Wheelchair Tennis Player Vergeer Retires With 10-Year Win StreakErik Matuszewski
Esther Vergeer of the Netherlands said she’s retiring as a professional wheelchair tennis player after winning 470 straight matches during the last 10 years and a total of 169 tournament championships.
Vergeer, 31, won all 21 of the sport’s Grand Slam singles events she entered in an 18-year career and four gold medals in the Paralympic Games. Her final defeat came against Daniela di Toro in Sydney in 2003.
She announced the retirement on Twitter and confirmed it while unveiling her biography in Rotterdam, where she’s the tournament director of this week’s ABN AMRO world wheelchair tennis tournament.
“I’m hugely proud of my performances, my titles, and can look back on my career with a great feeling,” Vergeer said in a statement on the International Tennis Federation website. “Keeping going would not add anything. I want to do more work with my foundation and get more disabled children in action.”
Pakistan squash player Jahangir Khan is the only professional athlete known to have a longer winning streak than Vergeer, with 555 consecutive victories between 1981 and 1986, the ITF said.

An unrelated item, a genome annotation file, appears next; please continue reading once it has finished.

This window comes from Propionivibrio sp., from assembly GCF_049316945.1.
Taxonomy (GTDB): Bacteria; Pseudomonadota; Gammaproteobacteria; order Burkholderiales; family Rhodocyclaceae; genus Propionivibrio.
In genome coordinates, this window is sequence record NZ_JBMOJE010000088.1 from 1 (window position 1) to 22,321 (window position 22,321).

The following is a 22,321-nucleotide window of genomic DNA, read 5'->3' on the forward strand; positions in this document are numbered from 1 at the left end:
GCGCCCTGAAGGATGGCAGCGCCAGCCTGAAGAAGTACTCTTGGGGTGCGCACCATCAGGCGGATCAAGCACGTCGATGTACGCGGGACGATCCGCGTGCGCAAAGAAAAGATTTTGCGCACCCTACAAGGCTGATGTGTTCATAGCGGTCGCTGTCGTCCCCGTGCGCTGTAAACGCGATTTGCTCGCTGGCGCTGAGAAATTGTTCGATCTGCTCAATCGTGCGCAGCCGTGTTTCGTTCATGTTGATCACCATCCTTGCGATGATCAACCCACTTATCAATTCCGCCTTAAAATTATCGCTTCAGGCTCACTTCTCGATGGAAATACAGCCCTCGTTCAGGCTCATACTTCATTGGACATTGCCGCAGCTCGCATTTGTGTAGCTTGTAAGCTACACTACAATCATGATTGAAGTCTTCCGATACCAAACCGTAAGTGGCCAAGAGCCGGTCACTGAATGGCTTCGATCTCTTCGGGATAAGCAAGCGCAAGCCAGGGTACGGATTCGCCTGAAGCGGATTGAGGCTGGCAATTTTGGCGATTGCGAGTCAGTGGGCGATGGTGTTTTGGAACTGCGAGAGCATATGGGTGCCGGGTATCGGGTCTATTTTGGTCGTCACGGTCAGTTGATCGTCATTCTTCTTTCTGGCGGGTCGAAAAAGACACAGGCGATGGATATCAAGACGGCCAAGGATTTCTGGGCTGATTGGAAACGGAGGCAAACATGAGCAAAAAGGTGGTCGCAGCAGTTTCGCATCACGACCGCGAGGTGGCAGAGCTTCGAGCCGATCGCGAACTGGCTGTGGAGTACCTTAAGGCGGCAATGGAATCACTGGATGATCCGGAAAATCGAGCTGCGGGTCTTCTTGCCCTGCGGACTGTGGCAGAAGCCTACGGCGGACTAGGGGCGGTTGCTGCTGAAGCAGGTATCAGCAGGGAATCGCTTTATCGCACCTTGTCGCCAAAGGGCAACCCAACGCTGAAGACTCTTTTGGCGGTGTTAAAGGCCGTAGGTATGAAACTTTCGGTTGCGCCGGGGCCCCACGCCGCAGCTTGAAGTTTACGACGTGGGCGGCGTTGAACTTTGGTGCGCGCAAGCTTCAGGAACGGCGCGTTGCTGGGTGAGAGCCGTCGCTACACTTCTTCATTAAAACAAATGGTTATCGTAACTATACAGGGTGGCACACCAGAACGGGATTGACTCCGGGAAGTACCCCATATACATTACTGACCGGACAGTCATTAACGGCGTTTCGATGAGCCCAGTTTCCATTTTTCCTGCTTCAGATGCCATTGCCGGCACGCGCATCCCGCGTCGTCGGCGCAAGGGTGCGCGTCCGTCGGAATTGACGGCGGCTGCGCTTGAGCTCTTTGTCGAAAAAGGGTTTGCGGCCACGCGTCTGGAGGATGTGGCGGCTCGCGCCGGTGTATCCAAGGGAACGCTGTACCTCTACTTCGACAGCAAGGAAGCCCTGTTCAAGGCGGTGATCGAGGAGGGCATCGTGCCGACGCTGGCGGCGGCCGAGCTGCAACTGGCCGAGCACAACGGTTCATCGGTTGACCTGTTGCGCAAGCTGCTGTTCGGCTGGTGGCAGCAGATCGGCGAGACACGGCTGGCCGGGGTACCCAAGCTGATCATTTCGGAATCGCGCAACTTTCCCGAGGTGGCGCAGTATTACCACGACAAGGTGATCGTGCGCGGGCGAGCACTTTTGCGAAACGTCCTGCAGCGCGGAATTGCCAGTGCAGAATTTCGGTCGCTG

“Esther Vergeer is a tremendous ambassador not only for tennis but also for disability sports,” ITF President Francesco Ricci Bitti said in a statement. “She is an inspiration.”
Vergeer was 8 when she lost the use of her legs following surgery to repair a life-threatening spinal defect. She started to play wheelchair tennis at 12, according to the WTA Tour, and went on to compile a 700-25 record as a professional.
In the last 10 years, Vergeer won 120 consecutive tournaments and faced just one match point during that stretch, against Korie Homan in the final at the 2008 Paralympics in Beijing. Vergeer spent 668 weeks as the No. 1 player in the world.
Vergeer also won 158 doubles titles, including 23 of the 26 Grand Slam tournaments she entered, along with three gold medals in doubles at the Paralympic Games.
“Beyond the statistics, she has served as an inspiration for generations of not just tennis players, but women of all ages,” said Stacey Allaster, chief executive officer of the WTA women’s tennis tour. “Esther, like the WTA’s founder Billie Jean King, shares the clear vision about the potential that women not only have in sport, but in society. And she delivered this motivating message every time she stepped on the court.”